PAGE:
The spring game, will always be one of his fondest memories, he said, and proved his own capabilities to himself.
"I feel like, especially that spring, it proved that I could do it," he said. "You can go out there and do all this stuff during practice, but to go out there and when there's a whole bunch of people out there, that's a whole different story. To be able to go out there during the spring game and do it gave me the confidence in the fall."
Now a year removed from the experience, as well as a season of starting quarterbacking behind him, Mariota must work this spring to get better.
What's his biggest obstacle in accomplishing that?
"I think trying not to get complacent," he said. "During the spring you're not going into a game against an opponent. That's probably the biggest differece for me is just making sure that I have the mentality of getting better and winning the day."
When De'Anthony Thomas is not with his teammates participating in spring drills, he finds himself with his other team on the track, where he runs sprints for the Oregon Track and Field team. Thomas has found common-ground between the two sports.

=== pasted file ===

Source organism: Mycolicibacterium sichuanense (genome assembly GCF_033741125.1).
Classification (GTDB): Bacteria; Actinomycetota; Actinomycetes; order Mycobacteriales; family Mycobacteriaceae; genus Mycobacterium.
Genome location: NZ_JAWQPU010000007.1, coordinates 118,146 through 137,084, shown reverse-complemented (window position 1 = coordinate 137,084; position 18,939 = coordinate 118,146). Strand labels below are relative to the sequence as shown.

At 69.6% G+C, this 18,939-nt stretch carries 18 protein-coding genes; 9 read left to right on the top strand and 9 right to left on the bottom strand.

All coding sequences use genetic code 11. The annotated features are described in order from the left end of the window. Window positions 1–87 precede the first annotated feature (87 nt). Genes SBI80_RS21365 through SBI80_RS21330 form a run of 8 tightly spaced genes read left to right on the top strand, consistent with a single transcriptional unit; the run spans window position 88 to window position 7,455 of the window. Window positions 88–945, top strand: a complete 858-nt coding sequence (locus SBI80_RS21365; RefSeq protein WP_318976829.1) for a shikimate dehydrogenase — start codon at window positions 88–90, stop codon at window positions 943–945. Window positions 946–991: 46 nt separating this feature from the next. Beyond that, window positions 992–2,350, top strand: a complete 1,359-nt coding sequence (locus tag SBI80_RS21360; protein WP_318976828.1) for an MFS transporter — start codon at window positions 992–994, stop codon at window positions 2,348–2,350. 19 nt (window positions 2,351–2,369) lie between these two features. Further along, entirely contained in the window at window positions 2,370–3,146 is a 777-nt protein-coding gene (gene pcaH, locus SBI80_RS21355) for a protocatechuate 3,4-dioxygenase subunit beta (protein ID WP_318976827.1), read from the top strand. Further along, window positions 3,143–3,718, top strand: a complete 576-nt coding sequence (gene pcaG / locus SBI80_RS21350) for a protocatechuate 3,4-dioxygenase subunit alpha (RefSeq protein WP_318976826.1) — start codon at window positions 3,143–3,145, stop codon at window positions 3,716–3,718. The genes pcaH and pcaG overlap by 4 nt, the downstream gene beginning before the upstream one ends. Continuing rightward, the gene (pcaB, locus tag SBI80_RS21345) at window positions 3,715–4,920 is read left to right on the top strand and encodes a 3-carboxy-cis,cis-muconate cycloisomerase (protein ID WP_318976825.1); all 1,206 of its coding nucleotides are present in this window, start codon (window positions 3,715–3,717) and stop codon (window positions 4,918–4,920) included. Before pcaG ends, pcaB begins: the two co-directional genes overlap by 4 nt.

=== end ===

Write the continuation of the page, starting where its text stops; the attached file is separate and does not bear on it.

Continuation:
"It's just about putting the time in, the work in and having fun," he said. "Track is about fundamentals, just like football. Football is more about decision-making."
Mariota has a lot respect for Thomas and fellow two-sport athletes: Arik Armstead (basketball), Dior Mathis (track), B.J. Kelley (track) and Oshay Dunmore (track). "To be able to do both sports and excel at it, it shows what kind of athletes they are," he said. "They're having a lot of fun with it. I know De'Anthony loves to run the 100. I'm always excited to go and watch him."
Mariota ran track in high school, while also competing in basketball and soccer outside of football. But despite his athletic ability, he could not envision competing in multiple collegiate spots.
"Football's hard enough. I can't imagine two sports."